The ICGL shiver as they observe the extremely cold climate in Churchill, Manitoba. Photo: Trish Anderson
The ICGL scholars shiver as they observe the extremely cold climate in Churchill, Manitoba. Photo: Trish Anderson

This year, the Isdell Center for Global Leadership focuses on incorporating Pace’s third annual global theme, climate, into the studies of all students as well as informing Pace faculty, staff, and families of issues regarding climate. Building awareness of our world’s climate conditions for the Pace community is a priority for this year’s ICGL scholars, sophomore Jenny Luetters, junior Melanie Crawford, and seniors Ross Cefalu and Max Irvine. “I really liked the topic for this year,” said Jenny, “The trips sounded really cool, I think it’s a great learning experience, and I really care about our environment.”

The four scholars were selected through a tough and competitive application process to research the current climate situations around the world. “I wanted to be an ICGL scholar this year because I believe climate change is a serious issue that needs to be discussed and I want to learn how to reduce it,” said Melanie. The ICGL scholars work to teach those around them about climate’s significance in our society. “We spend the year studying climate and immersing ourselves within the climate study community,” said Max. “We hope to relay the information we learn to the student body throughout the year.”

“When a lot of people think of climate, they first think about science in terms of weather, temperature change, ice disappearing, and glaciers melting,” said ICGL supervisor and history teacher Caitlyn Morris, “but in terms of humanities, climate has actually helped shape the rise and fall of civilizations throughout history and influenced the success of many different civilizations.” 

Compared to last year’s theme of food, climate “is a broader issue and I think it has the ability to attract a lot more people to think about it in different avenues,” said Ms. Morris, “and while food is important in our everyday life, climate change poses a problem that we are dealing with today.”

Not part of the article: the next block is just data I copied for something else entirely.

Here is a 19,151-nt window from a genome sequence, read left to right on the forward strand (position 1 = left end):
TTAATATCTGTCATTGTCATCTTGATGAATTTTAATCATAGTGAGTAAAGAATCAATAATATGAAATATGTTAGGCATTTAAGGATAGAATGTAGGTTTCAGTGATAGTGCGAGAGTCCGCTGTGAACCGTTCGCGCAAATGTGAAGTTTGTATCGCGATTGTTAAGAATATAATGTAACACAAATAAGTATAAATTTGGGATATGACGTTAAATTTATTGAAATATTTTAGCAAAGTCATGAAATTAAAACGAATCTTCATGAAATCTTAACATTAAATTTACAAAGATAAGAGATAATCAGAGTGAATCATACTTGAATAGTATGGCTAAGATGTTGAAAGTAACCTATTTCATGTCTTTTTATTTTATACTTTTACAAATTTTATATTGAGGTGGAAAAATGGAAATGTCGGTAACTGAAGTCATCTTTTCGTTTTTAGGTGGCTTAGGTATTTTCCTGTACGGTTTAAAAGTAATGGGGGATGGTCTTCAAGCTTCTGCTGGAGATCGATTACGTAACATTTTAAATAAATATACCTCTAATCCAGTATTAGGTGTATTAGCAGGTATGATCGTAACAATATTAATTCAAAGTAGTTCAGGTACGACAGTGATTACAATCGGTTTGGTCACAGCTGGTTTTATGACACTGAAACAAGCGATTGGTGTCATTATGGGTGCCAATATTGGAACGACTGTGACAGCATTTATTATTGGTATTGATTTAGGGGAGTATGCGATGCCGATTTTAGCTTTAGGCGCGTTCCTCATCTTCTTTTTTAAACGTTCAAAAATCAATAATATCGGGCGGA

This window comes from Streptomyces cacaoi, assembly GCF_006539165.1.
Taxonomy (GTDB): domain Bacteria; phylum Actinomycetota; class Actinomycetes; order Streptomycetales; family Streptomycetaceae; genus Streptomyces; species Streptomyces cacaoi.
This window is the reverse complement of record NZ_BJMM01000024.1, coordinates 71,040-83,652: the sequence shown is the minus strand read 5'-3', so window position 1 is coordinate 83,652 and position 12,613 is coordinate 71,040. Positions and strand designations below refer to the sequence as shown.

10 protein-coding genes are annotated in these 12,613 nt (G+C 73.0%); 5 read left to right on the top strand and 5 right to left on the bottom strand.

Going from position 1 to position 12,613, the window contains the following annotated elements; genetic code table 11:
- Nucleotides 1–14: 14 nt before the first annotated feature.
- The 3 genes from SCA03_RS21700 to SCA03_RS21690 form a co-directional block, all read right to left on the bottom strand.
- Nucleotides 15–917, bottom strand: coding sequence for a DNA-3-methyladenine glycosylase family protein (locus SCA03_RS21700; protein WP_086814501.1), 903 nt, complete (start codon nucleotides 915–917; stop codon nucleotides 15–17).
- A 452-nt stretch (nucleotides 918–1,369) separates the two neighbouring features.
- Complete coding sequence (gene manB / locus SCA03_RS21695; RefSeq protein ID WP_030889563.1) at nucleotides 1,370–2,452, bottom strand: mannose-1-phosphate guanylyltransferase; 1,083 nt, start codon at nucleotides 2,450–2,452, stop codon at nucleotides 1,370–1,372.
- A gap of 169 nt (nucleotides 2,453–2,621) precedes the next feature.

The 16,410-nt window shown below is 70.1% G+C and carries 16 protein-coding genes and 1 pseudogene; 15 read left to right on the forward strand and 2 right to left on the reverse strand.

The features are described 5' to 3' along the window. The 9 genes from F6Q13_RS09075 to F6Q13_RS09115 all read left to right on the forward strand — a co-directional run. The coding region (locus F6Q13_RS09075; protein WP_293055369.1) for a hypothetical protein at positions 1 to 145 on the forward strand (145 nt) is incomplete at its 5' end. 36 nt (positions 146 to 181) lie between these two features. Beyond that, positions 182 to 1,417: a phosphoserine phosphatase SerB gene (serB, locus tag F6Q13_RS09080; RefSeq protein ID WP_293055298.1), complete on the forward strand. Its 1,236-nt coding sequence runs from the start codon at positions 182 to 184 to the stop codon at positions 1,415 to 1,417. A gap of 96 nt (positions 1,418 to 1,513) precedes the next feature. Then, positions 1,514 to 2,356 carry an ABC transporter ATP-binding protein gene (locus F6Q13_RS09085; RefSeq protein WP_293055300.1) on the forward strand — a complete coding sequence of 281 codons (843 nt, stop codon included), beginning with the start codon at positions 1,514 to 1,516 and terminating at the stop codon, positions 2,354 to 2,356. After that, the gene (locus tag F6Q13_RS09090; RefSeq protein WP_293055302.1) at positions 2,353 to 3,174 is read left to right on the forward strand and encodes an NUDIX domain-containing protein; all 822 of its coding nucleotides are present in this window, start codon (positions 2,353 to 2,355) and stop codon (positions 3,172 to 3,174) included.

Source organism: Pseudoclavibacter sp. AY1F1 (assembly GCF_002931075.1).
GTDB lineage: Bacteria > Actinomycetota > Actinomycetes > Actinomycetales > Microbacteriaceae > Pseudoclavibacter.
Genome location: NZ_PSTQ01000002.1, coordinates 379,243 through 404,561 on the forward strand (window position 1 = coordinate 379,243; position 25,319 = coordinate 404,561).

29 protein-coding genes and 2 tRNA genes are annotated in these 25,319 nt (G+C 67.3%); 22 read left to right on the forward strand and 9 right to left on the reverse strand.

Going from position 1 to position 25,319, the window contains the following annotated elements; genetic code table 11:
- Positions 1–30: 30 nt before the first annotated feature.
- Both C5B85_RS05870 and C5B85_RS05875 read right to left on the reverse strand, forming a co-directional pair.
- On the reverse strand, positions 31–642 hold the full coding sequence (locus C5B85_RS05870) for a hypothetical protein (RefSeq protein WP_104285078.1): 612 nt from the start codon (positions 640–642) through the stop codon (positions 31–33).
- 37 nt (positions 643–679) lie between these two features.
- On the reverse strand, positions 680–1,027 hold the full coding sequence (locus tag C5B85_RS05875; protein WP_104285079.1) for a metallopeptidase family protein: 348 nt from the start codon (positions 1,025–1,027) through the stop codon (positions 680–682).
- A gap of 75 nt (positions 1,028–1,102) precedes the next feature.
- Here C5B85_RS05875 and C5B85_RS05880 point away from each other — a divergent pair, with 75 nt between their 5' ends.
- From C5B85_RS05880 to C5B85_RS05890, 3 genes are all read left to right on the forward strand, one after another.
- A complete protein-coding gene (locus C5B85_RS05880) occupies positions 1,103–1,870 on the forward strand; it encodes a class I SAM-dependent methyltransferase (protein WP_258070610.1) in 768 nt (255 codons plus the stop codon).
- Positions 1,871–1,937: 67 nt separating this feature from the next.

The scholars recently returned from a trip to Churchill, Manitoba with science teacher Kevin Ballard, ICGL Director Trish Anderson, and Ms. Morris. They wrote about everything they did each day on their travel blog (which can be found here: and their reactions are recorded below. They even got to see polar bears up close and take tons of pictures. ”Words cannot quite describe how amazing it was to see such a voracious beast so close,” said Ross. Each day of their trip was filled with new activities including seeing lots of wildlife, going dogsledding and learning about various plants.

“The eight of us piled in the van without a guide to go dog sledding,” said Melanie. “We met about 35 huskies and some pups. The head dog sledder told us about dog sledding and his story. Then we got to experience it in groups of two for a little over a mile.” The scholars even learned to shoot a gun. “I’d better mention that on our way back to the research center, our guide taught us to shoot a rifle,” said Max, “He took us out in front of the bus and let us pop off a few rounds into a wooden barricade.” The evenings consisted of a lecture to cover what was learned that day and how it relates to climate change. “We truly got down into some of the ‘science-y’ aspects of why the climate is changing,” said Max.

The trip to Churchill, while teaching the scholars tons of information on climate change, was filled with fun and bonding as a group. “On our way back to the bus, we had a big snowball fight with the scarce patches of snow on the ground,” said Melanie. However, what the scholars truly took away from the trip was how beautiful our world is and how we have to protect it. “One could not overstate the beauty of the nature we had witnessed,” said Ross, “but one could also question the ethics of disturbing this nature for the sake of our own viewing pleasure.”

The scholars have already learned a great deal and are hoping to help the rest of the Pace community learn about the significance of climate change in our society as well. “I’m hoping that I can help inform our peers in a fun and educational way,” said Jenny, “I want to show them what’s so good about our environment and why we should continue to protect it.”